In Pakistan, no one but the army benefited from this unnatural relationship. Sharif fell over the Panama (MossackFonseca) Papers. The army was not responsible for this scandal, but when it saw its opponent in distress, it ensured the coup de grĂ¢ce. The commission of inquiry that recommended to the Supreme Court that Sharif be impeached (now for the third time) and banned from holding public office for the rest of his life was staffed by military intelligence officers in such a way that there was no doubt about the outcome.

Of course, there was no doubt about the guilt of Nawaz Sharif, or more precisely of his children. But something particularly reprehensible – in the context of the country – was not held against them. Embezzlement, misdeclaration of private assets, corruption, capital flight are commonplace even today. Sharif was not made an example of. It was not a new era of righteousness that began. But an old adversary of the army was finally (as far as it exists in Pakistan) removed from circulation together with the bulk of his clan.

Enmity between the Sharifs and Imran Khan

It is not clear why Imran Khan did not clash with any other rival as he did with the Sharifs. From 2011 at the latest, one can speak of a personal enmity that clearly went beyond political rivalry, even in Pakistan, where politics is played with the hardest of sticks. Of course Khan had to win Punjab, the Sharifs’ turf, to get to the top and detested their corruption, but that was just not their particular stigma, it affected the entire political class (and burocracy and army, every sector of the state and economy) with the exception of himself.

After the 2013 elections, Khan accused Nawaz Sharif of electoral fraud and tried to force Sharif to abdicate with a blockade of Islamabad lasting several months together with the flown-in preacher Tahir-ul Qaderi.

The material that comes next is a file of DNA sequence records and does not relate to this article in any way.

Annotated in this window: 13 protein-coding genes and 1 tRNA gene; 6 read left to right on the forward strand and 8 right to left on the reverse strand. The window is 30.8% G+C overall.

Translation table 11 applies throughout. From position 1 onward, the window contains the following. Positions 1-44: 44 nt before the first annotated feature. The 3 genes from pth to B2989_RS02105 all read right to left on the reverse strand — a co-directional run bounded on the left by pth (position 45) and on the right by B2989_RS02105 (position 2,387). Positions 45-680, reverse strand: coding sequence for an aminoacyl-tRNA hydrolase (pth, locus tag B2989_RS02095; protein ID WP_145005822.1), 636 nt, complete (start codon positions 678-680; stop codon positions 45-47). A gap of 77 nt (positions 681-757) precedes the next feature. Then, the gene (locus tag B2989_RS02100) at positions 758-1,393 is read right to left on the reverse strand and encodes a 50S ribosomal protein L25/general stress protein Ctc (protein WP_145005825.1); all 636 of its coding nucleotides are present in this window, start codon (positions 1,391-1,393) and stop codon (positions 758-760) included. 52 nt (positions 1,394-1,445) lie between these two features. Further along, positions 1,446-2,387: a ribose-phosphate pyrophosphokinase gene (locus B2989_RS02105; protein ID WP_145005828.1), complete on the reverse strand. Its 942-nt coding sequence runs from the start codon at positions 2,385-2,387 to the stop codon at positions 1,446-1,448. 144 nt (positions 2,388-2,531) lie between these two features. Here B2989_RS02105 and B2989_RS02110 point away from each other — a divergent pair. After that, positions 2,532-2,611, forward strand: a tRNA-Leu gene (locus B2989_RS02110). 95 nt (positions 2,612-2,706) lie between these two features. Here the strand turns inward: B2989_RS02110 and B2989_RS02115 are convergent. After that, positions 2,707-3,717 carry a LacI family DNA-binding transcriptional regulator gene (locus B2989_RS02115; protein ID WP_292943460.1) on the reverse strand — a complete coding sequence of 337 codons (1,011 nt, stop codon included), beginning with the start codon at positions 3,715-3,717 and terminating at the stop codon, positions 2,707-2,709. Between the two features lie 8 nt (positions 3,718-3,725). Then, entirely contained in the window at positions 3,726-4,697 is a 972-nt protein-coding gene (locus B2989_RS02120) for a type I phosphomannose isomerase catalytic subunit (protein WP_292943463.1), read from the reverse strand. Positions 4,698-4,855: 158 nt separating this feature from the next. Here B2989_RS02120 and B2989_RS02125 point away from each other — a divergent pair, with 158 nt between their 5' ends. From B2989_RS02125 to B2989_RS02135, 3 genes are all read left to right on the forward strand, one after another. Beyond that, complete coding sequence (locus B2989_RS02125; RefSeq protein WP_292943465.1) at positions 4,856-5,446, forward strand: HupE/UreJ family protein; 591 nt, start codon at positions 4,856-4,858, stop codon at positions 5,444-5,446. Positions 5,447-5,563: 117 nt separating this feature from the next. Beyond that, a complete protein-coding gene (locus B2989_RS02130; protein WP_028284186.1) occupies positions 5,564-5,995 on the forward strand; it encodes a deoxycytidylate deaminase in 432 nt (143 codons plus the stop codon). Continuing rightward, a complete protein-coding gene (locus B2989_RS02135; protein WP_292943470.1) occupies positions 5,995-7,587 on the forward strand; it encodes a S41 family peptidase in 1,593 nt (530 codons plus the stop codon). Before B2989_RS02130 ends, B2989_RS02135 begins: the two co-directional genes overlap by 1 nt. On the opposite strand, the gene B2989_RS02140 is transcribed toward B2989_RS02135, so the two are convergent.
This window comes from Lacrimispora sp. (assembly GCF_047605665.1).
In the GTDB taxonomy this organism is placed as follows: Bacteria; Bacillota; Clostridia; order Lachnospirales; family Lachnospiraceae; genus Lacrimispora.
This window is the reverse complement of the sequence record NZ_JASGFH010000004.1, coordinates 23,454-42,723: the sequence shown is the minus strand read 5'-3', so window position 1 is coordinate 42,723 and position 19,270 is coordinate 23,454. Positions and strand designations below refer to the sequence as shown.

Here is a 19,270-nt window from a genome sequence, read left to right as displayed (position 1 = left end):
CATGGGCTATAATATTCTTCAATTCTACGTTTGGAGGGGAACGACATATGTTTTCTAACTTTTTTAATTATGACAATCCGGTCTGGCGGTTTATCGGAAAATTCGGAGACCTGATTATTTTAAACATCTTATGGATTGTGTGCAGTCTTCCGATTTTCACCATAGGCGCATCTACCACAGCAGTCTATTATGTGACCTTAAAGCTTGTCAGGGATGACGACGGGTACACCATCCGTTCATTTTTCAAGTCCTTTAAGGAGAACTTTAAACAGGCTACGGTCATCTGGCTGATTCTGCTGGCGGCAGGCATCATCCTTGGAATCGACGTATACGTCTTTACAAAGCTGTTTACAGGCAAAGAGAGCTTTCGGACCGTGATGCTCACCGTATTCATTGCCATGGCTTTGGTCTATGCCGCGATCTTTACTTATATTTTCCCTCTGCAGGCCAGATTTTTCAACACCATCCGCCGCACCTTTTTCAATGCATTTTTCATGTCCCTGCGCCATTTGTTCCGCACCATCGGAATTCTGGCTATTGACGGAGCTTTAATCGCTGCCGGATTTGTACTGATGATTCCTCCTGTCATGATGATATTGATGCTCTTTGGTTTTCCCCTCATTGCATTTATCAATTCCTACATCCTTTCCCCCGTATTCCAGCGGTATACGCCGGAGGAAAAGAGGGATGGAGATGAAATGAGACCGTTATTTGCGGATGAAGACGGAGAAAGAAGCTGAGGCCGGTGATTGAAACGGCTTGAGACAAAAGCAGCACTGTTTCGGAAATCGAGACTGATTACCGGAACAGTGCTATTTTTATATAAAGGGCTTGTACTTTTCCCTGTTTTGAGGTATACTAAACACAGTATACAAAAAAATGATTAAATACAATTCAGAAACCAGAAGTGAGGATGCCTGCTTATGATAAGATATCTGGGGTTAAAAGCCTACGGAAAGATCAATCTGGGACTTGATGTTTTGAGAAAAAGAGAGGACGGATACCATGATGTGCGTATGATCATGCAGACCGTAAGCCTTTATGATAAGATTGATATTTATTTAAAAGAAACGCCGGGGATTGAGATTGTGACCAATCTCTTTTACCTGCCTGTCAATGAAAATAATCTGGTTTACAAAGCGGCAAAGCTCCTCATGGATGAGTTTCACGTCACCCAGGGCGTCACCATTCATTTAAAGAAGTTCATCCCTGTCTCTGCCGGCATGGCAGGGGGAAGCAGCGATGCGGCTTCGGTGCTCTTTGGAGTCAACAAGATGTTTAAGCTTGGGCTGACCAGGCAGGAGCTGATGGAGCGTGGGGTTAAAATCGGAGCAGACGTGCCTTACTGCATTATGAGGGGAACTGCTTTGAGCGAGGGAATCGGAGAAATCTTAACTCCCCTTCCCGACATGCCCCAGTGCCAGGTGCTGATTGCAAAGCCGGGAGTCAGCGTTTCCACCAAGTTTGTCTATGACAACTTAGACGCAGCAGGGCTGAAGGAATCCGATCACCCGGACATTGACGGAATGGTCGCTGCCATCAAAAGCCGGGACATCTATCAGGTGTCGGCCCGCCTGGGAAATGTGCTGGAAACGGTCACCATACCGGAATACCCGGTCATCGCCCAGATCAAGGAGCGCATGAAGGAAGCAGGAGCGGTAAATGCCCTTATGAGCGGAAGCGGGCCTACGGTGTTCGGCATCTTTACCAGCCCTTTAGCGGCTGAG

Shortly thereafter, the long wrangling over the Panama Papers began, during which Nawaz Sharif and his family were blobbed like no powerful family before them. Of course, Khan pushed this process with all his resources, not only to clear Nawaz out of the arena once and for all, but also to remove his relatives and their entire party, the Pakistan Muslim League (Nawaz), PML-N.

The campaign was effective, and in the end the Sharifs and their party were completely discredited even among many of their loyal supporters. Before the 2018 elections, Khan was the last hope for many, and his legitimate clean image the key feature that distinguished him from all competitors.

The country longed for a new beginning, an unburdened leader. In the election, the third in a row to be held in a normal constitutional framework, Khan’s PTI won its biggest victory yet and became the strongest party. Together with her associates, she came to 176 votes out of 342 in the National Assembly.

On 17. August 2018 Imran Khan was sentenced to 22.Prime Minister of the Islamic Republic of Pakistan elected, PPP, PML(N) and army had to deal with it. Khan has come to terms with the army best of all – it is understood, she has her "legitimate" interests (state and security-related), its firm, unofficial place behind the scenes, and has virtually resigned itself to no longer governing directly.

The brief conflict with India in the spring of 2019, after all the most serious confrontation since 1971, brought Khan and the generals closer together.